The Allentown Planning Commission approved a 61-unit senior apartment project Tuesday that would allow Sacred Heart Hospital to add more services for the growing geriatric population.
“We are going to lease the entire first floor,” John Nespoli, president and CEO of Sacred Heart Hospital, said this morning. “We are calling it a comprehensive approach to providing care and support to the geriatric population.”
Pennrose Properties of Philadelphia will construct the four-story, 66,000-square-foot building at Fifth and Turner streets.
The first floor will include three medical service areas. One area will be an outpatient rehabilitation center that includes physical and occupational therapy, a second will be a geriatric assessment and care center with staff that includes social workers, behavioral health specialists, rehabilitation specialists and nurses. The third section will be office spaces for family physicians, Nespoli said.
Next month, Pennrose plans to start demolition of 15 row houses on the site. By year’s end, it expects to start construction, said Kyle Speece, senior developer of Pennrose Properties. Total construction cost is $9.2 million, he said. Construction should be complete by the end of next year.
Almost all of the row houses are vacant, he said. Pennrose owns nearly all 15 houses and has the remaining properties under agreement of sale, Speece said.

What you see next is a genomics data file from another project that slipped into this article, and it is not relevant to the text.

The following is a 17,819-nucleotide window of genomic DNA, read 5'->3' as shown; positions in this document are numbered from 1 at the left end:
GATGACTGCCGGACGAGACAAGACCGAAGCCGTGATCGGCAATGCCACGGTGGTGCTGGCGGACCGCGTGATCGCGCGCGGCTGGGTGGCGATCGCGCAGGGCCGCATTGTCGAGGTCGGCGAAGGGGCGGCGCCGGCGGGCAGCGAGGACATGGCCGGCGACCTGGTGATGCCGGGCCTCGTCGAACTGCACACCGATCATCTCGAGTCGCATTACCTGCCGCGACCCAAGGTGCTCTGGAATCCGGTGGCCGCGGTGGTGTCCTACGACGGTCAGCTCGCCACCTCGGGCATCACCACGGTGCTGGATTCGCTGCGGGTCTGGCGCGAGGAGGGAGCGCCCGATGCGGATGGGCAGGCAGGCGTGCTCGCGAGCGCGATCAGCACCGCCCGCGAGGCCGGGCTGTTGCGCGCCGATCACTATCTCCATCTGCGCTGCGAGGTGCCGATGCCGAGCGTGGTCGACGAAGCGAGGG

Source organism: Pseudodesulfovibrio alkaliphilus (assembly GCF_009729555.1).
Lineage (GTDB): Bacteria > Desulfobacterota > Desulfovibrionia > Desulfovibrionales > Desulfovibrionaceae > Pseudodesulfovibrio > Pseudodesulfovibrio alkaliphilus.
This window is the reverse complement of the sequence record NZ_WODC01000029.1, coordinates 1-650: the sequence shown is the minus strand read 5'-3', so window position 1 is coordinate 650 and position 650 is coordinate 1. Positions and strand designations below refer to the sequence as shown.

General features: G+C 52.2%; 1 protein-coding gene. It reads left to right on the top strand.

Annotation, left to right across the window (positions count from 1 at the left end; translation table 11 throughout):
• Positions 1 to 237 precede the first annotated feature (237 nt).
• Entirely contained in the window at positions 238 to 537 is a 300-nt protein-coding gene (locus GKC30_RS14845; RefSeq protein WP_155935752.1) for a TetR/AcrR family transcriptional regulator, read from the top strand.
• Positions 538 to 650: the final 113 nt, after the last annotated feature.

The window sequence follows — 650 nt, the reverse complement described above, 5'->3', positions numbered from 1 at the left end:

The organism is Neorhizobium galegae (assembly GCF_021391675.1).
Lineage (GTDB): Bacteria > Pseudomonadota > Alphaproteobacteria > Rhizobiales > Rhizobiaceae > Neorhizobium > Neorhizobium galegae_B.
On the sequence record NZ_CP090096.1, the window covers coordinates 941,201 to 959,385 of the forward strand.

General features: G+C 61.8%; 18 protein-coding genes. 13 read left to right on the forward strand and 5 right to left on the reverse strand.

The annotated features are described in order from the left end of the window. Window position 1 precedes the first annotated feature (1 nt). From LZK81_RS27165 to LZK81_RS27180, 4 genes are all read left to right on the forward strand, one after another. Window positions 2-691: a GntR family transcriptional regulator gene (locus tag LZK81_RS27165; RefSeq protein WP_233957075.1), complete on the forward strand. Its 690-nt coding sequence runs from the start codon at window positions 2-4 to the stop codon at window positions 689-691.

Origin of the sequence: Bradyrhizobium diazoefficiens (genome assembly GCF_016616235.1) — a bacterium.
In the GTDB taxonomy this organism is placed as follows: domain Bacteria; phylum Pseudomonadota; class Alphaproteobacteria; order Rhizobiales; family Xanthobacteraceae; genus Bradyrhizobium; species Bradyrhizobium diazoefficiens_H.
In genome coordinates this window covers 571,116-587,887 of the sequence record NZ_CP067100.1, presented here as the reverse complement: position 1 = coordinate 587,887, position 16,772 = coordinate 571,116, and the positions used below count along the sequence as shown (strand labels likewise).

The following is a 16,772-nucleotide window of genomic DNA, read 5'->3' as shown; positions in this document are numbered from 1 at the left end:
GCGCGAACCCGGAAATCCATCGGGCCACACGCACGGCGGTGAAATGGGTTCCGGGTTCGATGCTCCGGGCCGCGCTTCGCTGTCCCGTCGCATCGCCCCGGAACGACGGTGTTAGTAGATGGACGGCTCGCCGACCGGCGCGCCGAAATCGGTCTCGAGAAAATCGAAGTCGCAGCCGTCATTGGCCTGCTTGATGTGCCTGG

The company received final land development approval Tuesday and still needs zoning variances, he said.
“These are mainly related to the amount of setback from the surrounding roads,” Speece said.
Since the project is directly adjacent to Sacred Heart Hospital, the development offers benefits, he said. Sacred Heart will support Pennrose’s efforts to attract tenants and link them to health care services.
“The development presents us with a real opportunity for collaboration with the hospital,” Speece said. “It can be a real complex for aging in place and continued living.”
To be known as Sacred Heart Residences, it will be an income-restricted building. Monthly rents for one-bedroom units will be a maximum of $801, with two-bedroom units at a maximum of $961. Some units will rent for less than that, Speece said.
“We have been talking about this for a couple of years,” Nespoli said. “It’s the continuation of the revitalization of the neighborhood.”
The project is only a few blocks from the Allentown Art Museum and the ArtsWalk. Also, part of Pennrose’s goal, in partnership with Sacred Heart, is to make the area more pedestrian-friendly.
“We are certainly aware of the happenings in downtown Allentown, it certainly is proximate to the action but it offers some housing for seniors,” Speece said. “We think we are enhancing the pedestrian-friendly nature of the downtown.”
Downtown Allentown, of course, is home to more than $1 billion in new and proposed development, such as office buildings, retail and restaurants and apartments.
As part of the project, Pennrose will improve all four corners of Fifth and Turner streets, Speece said.
“I think it will be very attractive,” Nespoli said. “It’s really a neighborhood that’s coming back.”
Fitzpatrick Lentz & Bubba is the law firm handling the project, said Joseph Fitzpatrick, shareholder and founder of the firm. He is also vice chairman of the board of directors for Sacred Heart Healthcare System.
“It’s clearly an investment in the neighborhood and an upgrade in the quality of residences available to seniors,” Fitzpatrick said. “It is an excellent venture by a dedicated community hospital.”
Pennrose will begin leasing units as construction progresses. The company has not selected a general contractor. Kitchen & Associates of Collingswood, N.J., is the architect, Speece said.